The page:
Car-Free Hours Extended in Prospect Park
Thanks to Streetsblog tipsters who’ve written in about the evening rush closure of Prospect Park’s East Drive. This sign went up Friday at the corner of Parkside and Ocean Avenues.
This just in from DOT:
City transportation and parks commissioners today announced the extension of weekday recreational hours in Prospect Park as part of a citywide effort to encourage outdoor activity and cleaner air. Beginning on Monday August 27, 2007, motor vehicles will only be allowed to use the park’s East Drive from 7:00 a.m. to 9:00 a.m. and its West Drive from 5:00 p.m. until 7:00 p.m. The announced change discontinues evening vehicle access to the East Drive (currently permitted from 5:00 to 7:00 p.m.).
“These traffic changes will create new opportunities for children and families to enjoy the Prospect Park drive on weekday afternoons. In his sustainability plan, Mayor Bloomberg urged us to ‘re-imagine the public realm.’ What better place to start than our greatest and most-visited parks?” said DOT Commissioner Janette Sadik-Khan. “Our goal is to let the park be a park as much of the time as possible.”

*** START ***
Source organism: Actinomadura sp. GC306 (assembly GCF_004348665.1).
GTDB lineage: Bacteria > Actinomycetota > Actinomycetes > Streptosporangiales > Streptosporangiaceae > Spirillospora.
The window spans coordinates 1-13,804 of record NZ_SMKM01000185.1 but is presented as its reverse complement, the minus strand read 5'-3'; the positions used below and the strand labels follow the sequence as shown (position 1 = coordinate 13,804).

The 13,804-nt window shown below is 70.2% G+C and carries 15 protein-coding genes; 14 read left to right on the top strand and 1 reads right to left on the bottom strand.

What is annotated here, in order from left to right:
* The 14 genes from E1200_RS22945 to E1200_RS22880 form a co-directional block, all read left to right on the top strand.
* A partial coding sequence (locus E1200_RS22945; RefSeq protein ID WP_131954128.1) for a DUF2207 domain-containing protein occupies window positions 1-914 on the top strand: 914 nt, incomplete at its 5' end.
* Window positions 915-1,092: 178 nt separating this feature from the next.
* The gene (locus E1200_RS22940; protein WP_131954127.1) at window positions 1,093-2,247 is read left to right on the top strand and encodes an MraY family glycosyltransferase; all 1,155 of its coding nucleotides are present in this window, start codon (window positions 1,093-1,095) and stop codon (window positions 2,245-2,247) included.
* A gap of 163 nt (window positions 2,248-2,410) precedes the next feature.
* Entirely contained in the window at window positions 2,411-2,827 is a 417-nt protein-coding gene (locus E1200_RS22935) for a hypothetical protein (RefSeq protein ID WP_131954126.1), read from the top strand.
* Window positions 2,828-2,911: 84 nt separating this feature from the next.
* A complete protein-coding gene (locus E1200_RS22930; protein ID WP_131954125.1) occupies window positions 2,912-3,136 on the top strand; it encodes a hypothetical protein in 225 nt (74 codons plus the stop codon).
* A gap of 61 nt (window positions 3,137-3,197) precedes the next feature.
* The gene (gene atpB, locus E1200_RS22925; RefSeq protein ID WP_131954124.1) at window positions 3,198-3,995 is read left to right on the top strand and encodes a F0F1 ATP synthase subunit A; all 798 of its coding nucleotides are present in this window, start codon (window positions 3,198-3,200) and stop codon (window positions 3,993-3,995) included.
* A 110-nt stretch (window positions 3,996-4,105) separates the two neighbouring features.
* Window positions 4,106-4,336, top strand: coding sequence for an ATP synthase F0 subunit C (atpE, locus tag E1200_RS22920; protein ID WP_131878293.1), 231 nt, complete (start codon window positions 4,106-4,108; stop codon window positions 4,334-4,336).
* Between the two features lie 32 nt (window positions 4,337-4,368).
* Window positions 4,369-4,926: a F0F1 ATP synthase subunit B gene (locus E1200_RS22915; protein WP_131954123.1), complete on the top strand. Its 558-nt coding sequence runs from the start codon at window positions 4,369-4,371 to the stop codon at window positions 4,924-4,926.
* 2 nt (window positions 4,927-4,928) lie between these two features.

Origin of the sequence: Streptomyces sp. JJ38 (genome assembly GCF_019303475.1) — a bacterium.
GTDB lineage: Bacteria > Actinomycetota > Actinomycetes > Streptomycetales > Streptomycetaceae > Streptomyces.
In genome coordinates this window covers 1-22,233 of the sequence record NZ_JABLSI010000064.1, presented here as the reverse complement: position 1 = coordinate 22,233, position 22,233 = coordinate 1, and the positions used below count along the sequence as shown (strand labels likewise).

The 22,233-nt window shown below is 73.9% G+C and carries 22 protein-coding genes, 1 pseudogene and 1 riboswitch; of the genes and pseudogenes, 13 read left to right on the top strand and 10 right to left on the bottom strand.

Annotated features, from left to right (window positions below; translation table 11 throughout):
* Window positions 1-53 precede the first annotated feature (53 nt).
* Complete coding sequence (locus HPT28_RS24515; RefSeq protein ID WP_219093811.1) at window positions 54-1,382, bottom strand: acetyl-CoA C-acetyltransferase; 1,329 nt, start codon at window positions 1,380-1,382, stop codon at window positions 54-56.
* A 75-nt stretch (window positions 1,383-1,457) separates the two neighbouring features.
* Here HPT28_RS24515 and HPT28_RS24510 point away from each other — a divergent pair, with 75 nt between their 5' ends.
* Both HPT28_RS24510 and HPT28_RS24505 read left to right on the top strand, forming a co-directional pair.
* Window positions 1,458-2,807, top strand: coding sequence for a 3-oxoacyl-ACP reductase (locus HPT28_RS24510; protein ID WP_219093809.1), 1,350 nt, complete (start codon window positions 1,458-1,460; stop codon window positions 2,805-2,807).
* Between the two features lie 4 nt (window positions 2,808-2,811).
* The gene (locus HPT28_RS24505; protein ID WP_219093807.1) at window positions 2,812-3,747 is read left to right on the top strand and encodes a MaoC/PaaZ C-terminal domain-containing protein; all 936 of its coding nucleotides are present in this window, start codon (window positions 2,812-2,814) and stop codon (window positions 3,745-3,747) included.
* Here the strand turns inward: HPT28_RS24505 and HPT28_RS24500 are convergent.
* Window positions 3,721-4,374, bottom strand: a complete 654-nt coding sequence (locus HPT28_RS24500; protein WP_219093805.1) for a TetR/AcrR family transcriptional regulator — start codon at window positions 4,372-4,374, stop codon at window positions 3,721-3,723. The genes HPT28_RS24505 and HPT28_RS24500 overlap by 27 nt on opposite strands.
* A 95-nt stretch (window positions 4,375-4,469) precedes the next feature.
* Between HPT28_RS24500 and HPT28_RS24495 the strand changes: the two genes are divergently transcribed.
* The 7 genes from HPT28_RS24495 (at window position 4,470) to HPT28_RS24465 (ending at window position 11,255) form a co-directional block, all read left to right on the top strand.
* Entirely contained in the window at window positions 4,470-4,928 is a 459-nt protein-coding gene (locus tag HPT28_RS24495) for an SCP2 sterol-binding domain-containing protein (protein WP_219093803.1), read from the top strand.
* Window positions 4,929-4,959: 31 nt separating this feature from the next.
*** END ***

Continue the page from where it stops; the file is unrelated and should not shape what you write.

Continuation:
“The increase of recreation-only hours on the drive in Prospect Park mirrors a similar increase enabled in Central Park a few weeks ago. Now there will be even more hours devoted to car-free bicycling, running, blading, and simply sauntering. Both parks will be cleaner and greener, and their users happier and healthier” said Parks Commissioner Adrian Benepe. “I want to thank Mayor Bloomberg for his leadership in making New York a more livable and sustainable city, and Commissioner Sadik-Khan and the Department of Transportation for continuing their work to balance the needs of all New Yorkers.”
Currently, vehicular traffic is allowed on the West Drive of Prospect Park between the hours of 5:00 p.m. and 7:00 p.m. and on the East Drive from 7:00 a.m. to 9:00 a.m. and from 5:00 p.m. to 7 p.m. The park will continue to be closed to motor vehicles mid-day, overnight and during weekends.
Mayor Bloomberg’s PlaNYC 2030 calls for making the City’s parks more accessible by expanding usable hours and increasing available athletic options. These reductions will further improve the parks’ overall traffic flow, minimize potential pedestrian/vehicle conflicts, and make available additional space for non-vehicular uses.
Guess the fix wasn’t in after all.
Photo: Michael Hansen